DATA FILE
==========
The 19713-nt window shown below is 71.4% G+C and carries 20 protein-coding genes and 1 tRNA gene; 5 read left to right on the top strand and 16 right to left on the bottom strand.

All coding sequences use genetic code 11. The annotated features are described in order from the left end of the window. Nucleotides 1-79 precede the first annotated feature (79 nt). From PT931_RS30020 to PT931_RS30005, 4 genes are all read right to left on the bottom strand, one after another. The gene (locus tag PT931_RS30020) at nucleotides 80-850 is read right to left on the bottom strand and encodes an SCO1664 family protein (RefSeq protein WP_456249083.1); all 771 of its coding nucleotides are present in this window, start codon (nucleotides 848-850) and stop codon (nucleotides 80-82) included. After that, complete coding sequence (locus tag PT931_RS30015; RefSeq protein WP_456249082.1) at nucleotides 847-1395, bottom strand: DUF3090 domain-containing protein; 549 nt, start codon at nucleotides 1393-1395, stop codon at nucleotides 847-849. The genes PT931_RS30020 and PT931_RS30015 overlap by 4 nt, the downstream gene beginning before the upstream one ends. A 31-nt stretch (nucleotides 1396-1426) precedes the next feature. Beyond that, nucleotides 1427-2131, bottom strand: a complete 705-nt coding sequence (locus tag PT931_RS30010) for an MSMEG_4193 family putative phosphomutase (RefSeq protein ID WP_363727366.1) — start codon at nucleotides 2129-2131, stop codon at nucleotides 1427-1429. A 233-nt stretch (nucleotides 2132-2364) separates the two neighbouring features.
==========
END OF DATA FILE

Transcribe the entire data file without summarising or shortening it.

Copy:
The 19713-nt window shown below is 71.4% G+C and carries 20 protein-coding genes and 1 tRNA gene; 5 read left to right on the top strand and 16 right to left on the bottom strand.

All coding sequences use genetic code 11. The annotated features are described in order from the left end of the window. Nucleotides 1-79 precede the first annotated feature (79 nt). From PT931_RS30020 to PT931_RS30005, 4 genes are all read right to left on the bottom strand, one after another. The gene (locus tag PT931_RS30020) at nucleotides 80-850 is read right to left on the bottom strand and encodes an SCO1664 family protein (RefSeq protein WP_456249083.1); all 771 of its coding nucleotides are present in this window, start codon (nucleotides 848-850) and stop codon (nucleotides 80-82) included. After that, complete coding sequence (locus tag PT931_RS30015; RefSeq protein WP_456249082.1) at nucleotides 847-1395, bottom strand: DUF3090 domain-containing protein; 549 nt, start codon at nucleotides 1393-1395, stop codon at nucleotides 847-849. The genes PT931_RS30020 and PT931_RS30015 overlap by 4 nt, the downstream gene beginning before the upstream one ends. A 31-nt stretch (nucleotides 1396-1426) precedes the next feature. Beyond that, nucleotides 1427-2131, bottom strand: a complete 705-nt coding sequence (locus tag PT931_RS30010) for an MSMEG_4193 family putative phosphomutase (RefSeq protein ID WP_363727366.1) — start codon at nucleotides 2129-2131, stop codon at nucleotides 1427-1429. A 233-nt stretch (nucleotides 2132-2364) separates the two neighbouring features.